The word "populism" has recently entered the lexicon of modern-day politics, having been declared "word of the year" in 2017 by Cambridge Dictionary. And yet, though widely used to describe a variety of political systems and experiences, there is little consensus about what it actually means and in which scenarios it can be accurately applied.
As of now, it is used to describe such diverse movements as: Podemos in Spain, Syriza in Greece, Bernie Sanders' presidential candidacy against Donald Trump in 2016, Corbyn's leadership of the British Labour Party, and the global Occupy movement, on the Left; on the Right it embraces the National Front in France, and leaders such as Donald Trump, Viktor Orban of Hungary, Rodrigo Duterte of the Philippines and Erdogan of Turkey, whose rhetoric and policies range across the political spectrum.
Populism an ideology?
The Dutch political scientist Cas Mudde in his paper of 2004 was the first writer to attempt to define "populism" in terms that would embrace its diversity. He said it was not a fully formed ideology like socialism or liberalism but was a "thin ideology" that consisted of just some core beliefs. These were, one, that there was a conflictual divide in society between "the people" who were "good" and the "elite" who were essentially corrupt, self-centred and out of touch with the needs of the "people".
Two, that all politics should be an expression of the "general will", a set of desires, needs and aspirations of "ordinary people". Populist movements are thus steered by promoting the interests of these ordinary people against the "establishment" that is made up of the elite. The founder of the National Front Jean Marie Le Pen explained this in these words: "I will give voice to the people. Because in a democracy only the people can be right and none can be right against them." He presented "people" as an undifferentiated mass, with no divisions or diversities between them.
On similar lines, Trump at his inauguration in 2017 said: "We are transferring power from Washington DC and giving it back to you, the people. The establishment protected itself but not the citizens of our country." Thus, he neatly separated citizens from the establishment. The American historian Michael Kazin explains these quotes by seeing populism not as an ideology or even an identity but as a "mode of persuasion". He refers to populism as "a language whose speakers conceive of ordinary people as a noble assemblage not bounded by class, view their elite opponents as self-serving and undemocratic, and seek to mobilise the former against the latter".
This politically neutral approach to understanding populism has been challenged fiercely from the left, mainly by Belgian writer Chantal Mouffe and her late husband, Ernesto Laclau. Starting from the premise that all politics is essentially conflictual and expresses antagonism between "we" and "they", they argue that an existing socio-political order reflects a temporary status quo even as its antagonists seek to change it by working together with other similarly-minded opponents; when successful, they create a new socio-political order.
Those who benefit from the existing status quo do not wish to see it change; they resist change by attempting to discredit or even demonise the proponents of change. This resistance may work for some time; but as the number of people seeking change increases as they feel that the political leaders are increasingly distant from them, then change becomes irresistible - and politics becomes real politics or populist politics.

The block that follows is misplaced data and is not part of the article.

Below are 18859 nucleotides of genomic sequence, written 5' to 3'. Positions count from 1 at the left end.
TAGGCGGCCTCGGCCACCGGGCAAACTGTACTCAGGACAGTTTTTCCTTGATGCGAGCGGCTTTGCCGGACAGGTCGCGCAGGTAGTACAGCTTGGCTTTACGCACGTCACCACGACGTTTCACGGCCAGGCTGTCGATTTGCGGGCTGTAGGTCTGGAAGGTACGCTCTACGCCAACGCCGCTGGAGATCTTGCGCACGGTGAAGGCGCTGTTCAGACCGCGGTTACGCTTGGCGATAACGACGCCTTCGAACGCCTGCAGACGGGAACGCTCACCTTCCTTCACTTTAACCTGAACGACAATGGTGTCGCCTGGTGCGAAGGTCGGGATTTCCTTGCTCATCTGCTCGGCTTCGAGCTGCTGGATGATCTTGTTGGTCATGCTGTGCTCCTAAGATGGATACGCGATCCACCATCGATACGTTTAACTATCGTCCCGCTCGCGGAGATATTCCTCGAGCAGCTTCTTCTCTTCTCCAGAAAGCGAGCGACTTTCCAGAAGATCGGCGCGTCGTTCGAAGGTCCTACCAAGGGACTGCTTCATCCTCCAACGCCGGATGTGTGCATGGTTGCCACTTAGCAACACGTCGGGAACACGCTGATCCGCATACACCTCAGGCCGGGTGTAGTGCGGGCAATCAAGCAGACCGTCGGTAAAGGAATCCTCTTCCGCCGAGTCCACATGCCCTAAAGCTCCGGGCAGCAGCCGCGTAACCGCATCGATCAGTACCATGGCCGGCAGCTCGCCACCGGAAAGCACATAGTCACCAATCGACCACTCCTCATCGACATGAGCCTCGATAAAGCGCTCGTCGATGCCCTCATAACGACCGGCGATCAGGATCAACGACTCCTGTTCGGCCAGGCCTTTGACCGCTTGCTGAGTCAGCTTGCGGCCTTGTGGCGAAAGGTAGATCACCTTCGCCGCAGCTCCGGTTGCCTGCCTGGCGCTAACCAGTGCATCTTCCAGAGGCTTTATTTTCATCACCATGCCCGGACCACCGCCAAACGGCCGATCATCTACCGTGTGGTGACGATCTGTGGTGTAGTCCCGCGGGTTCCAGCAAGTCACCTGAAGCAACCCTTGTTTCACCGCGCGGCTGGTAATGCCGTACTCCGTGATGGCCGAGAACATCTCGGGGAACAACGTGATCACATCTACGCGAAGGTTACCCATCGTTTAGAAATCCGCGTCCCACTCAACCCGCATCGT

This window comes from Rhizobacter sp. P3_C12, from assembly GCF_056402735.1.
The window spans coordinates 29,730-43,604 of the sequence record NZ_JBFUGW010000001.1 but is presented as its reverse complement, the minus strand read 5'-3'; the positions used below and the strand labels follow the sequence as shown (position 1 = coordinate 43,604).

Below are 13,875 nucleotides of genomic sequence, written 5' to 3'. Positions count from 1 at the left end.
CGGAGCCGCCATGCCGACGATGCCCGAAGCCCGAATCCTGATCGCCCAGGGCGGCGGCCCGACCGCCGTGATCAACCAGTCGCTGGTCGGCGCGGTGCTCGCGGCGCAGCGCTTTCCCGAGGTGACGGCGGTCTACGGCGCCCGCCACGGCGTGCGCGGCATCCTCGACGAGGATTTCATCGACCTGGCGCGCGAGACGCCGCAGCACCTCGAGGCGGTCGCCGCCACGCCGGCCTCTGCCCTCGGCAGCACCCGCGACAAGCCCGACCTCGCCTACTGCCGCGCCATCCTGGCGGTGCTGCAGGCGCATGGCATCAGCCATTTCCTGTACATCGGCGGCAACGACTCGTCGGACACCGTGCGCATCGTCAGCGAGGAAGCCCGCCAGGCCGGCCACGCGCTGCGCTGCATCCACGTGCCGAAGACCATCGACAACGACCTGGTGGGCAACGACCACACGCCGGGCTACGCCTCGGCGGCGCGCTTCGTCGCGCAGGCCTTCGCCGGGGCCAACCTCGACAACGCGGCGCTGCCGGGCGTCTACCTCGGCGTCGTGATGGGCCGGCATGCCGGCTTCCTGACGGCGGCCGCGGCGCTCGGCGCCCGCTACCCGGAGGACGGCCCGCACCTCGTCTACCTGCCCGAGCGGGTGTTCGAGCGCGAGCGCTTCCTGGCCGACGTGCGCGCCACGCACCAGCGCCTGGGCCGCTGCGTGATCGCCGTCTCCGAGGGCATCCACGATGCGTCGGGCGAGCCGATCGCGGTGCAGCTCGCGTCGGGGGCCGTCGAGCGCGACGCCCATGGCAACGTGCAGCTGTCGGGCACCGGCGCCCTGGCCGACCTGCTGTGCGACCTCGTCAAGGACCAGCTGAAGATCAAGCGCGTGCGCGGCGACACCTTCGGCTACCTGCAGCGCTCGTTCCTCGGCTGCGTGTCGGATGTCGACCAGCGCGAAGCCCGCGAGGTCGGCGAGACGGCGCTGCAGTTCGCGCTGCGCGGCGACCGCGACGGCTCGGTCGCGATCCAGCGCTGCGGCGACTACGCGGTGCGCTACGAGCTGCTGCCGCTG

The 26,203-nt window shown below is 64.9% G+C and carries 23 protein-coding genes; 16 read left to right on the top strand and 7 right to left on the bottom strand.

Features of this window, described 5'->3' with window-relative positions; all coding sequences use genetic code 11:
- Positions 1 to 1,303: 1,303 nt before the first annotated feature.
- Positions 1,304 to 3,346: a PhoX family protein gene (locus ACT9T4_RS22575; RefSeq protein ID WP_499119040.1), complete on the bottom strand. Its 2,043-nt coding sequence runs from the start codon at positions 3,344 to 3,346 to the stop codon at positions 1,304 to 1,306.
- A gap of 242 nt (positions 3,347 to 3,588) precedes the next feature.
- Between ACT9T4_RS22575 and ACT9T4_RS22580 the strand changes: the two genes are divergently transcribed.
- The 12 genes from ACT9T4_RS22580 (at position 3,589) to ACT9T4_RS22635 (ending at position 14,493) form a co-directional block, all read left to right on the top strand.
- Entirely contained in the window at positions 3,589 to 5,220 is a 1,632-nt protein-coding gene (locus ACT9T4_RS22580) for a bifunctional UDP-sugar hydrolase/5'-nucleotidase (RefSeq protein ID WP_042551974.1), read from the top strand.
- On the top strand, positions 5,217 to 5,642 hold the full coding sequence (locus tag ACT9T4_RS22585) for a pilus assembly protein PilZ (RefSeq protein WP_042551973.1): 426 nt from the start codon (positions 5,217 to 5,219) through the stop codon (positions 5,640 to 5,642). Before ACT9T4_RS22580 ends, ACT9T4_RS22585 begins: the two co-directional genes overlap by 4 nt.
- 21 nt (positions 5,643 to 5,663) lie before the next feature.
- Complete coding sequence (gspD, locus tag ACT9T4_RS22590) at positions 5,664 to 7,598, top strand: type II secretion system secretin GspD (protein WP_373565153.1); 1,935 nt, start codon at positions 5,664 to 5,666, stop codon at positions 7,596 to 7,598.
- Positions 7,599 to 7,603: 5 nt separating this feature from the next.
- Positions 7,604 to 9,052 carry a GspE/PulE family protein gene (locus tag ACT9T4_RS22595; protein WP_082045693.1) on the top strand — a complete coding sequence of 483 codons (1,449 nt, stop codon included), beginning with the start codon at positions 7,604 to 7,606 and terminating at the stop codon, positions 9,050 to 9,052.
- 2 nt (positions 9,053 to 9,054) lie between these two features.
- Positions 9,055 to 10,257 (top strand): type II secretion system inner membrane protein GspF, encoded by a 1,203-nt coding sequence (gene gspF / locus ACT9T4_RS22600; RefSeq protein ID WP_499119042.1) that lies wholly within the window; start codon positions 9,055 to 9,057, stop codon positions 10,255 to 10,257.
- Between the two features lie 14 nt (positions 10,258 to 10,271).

Wellsprings of populism
Thus, right-wing and left-wing populism agree that democracy is an ever-shifting competition in defining the "we" and "they" of the political order; there are deep differences between the protagonists on both sides, but they do not demonise the other or go to war against the other. Mouffe and Laclau are uncomfortable with giving ideological labels to these competitions, even the "thin ideology" one proposed by Cas Mudde. They fear that undifferentiated debunking of all populism would discredit the left and open the doors to institutionalising right-wing populism.
These concerns are very real since today the pejorative view of populism is largely coloured by the rise of right-wing populism in Europe, that is strongly nativist and racist that speaks of "real citizens", which upholds notions of national and ethnic "purity" and demonises immigrants and minorities. This has led political scientists like Mudde to argue that such politics is not populism but merely a camouflage to cover "nasty nativism" that has little to do with genuine popular concerns and interests.
Early American conservative politics
Though populism as part of political theory is still in its infancy, some American scholars have been attempting to explain its origins and contemporary expressions in their country. They have traced the origins of populism in the US to the early opposition to the New Deal proposed by President Franklin Roosevelt in the 1940s that saw the emergence of big government. In the 1950s, this evolved into fears of rapidly growing government that was infiltrated by communists, liberal intellectuals, wealthy celebrities and journalists - all of them enemies of free American people.
These conservative activists gradually took control of the Republican Party that in the 1960s produced George Wallace as its presidential candidate. Rightwing populism now exuded overtones of religious revivalism, ultra-nationalism, antagonism towards minorities, and resistance to social and cultural change.
These conservative forces, while robust, remained largely ineffective; mainstream US politics was marked by a "de-regulatory consensus" that rejected racism, celebrated sexual liberation and the feminist movement, and accommodated gay rights. Inclusion, diversity and multiculturalism were the buzzwords of this bipartisan social and cultural revolution. Globally, after the Cold War, US politics and business also adopted globalisation - global trade and global capital markets. George Bush Sr. reflected this commitment when in 1990 he called for "open borders, open trade and, most importantly, open minds".
Ronald Reagan played a pioneering role in shaping modern conservative populism by describing the "liberal culture elite" as threatening the finances, values and even the safety of the people. Through the 1980s and 1990s this acquired a strong racist undertone as well. The rise of Trump is thus the product of a long Republican tradition of right-wing populism, backed by a conservative media establishment and overt racist and anti-intellectual appeals.
Scholars point out that the ground for contemporary populism was prepared by economic, cultural and political factors. Globalisation meant loss of jobs for the American working-class as the domestic manufacturing base shrank and moved eastwards to Asia. Again, rapid social change meant largescale immigration that was seen as threatening national identities. These concerns began to be increasingly expressed against mainstream politicians who were viewed as distant from the people and unaware of their frustrations.